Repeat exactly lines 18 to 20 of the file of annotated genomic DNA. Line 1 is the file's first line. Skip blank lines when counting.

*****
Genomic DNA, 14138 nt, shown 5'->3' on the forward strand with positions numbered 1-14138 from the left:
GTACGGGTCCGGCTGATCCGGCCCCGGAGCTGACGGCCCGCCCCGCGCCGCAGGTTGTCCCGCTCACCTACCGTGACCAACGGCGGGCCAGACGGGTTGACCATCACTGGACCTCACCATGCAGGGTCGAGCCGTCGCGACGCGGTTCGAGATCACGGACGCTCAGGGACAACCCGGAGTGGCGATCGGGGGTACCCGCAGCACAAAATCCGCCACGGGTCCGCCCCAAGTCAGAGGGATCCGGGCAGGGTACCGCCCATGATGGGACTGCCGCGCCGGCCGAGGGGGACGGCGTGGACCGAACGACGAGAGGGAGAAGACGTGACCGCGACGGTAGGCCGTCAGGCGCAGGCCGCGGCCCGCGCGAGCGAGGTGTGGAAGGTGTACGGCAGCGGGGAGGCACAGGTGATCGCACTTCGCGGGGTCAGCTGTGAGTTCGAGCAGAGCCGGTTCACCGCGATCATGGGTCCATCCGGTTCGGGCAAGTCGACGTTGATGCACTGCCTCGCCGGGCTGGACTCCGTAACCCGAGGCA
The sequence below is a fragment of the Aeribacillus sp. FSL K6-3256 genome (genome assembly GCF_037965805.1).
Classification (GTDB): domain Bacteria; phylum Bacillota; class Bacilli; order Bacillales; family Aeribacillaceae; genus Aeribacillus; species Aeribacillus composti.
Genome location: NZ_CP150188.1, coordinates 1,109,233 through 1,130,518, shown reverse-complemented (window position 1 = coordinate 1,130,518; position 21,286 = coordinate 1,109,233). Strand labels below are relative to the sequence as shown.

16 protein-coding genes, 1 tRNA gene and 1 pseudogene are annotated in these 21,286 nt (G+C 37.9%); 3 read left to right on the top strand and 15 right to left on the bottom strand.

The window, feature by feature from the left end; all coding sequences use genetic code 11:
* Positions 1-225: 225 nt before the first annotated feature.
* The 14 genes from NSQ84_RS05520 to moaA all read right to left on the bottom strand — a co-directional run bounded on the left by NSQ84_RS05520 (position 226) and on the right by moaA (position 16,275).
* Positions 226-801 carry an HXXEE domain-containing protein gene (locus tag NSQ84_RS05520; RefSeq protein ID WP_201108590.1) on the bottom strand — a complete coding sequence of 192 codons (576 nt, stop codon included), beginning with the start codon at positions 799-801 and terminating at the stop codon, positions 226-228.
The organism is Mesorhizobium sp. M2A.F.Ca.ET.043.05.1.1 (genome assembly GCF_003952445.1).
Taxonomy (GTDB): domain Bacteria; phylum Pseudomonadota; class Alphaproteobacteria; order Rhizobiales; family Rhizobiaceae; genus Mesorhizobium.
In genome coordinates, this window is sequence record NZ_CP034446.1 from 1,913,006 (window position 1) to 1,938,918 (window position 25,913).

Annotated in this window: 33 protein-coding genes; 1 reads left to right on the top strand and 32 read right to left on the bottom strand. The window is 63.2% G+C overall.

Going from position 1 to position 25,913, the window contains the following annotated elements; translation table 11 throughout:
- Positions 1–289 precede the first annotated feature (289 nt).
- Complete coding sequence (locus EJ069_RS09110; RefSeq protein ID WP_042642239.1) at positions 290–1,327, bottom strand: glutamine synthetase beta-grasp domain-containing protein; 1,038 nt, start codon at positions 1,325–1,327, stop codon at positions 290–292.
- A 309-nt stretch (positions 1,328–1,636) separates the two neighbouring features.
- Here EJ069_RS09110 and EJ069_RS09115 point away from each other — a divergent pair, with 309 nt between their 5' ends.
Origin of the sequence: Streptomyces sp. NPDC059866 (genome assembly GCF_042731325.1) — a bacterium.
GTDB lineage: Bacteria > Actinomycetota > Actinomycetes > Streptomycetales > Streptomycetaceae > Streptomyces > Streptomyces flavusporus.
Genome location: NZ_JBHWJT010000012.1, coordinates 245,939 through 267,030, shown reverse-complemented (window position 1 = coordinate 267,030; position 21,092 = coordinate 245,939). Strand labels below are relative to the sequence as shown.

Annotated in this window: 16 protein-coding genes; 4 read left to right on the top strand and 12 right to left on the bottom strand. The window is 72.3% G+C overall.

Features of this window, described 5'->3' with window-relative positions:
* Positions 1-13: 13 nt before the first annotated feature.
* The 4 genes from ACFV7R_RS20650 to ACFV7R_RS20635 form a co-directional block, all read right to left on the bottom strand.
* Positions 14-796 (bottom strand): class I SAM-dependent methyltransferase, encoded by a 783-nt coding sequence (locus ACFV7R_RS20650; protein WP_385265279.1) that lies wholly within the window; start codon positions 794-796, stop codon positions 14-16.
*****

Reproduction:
- A 309-nt stretch (positions 1,328–1,636) separates the two neighbouring features.
- Here EJ069_RS09110 and EJ069_RS09115 point away from each other — a divergent pair, with 309 nt between their 5' ends.
Origin of the sequence: Streptomyces sp. NPDC059866 (genome assembly GCF_042731325.1) — a bacterium.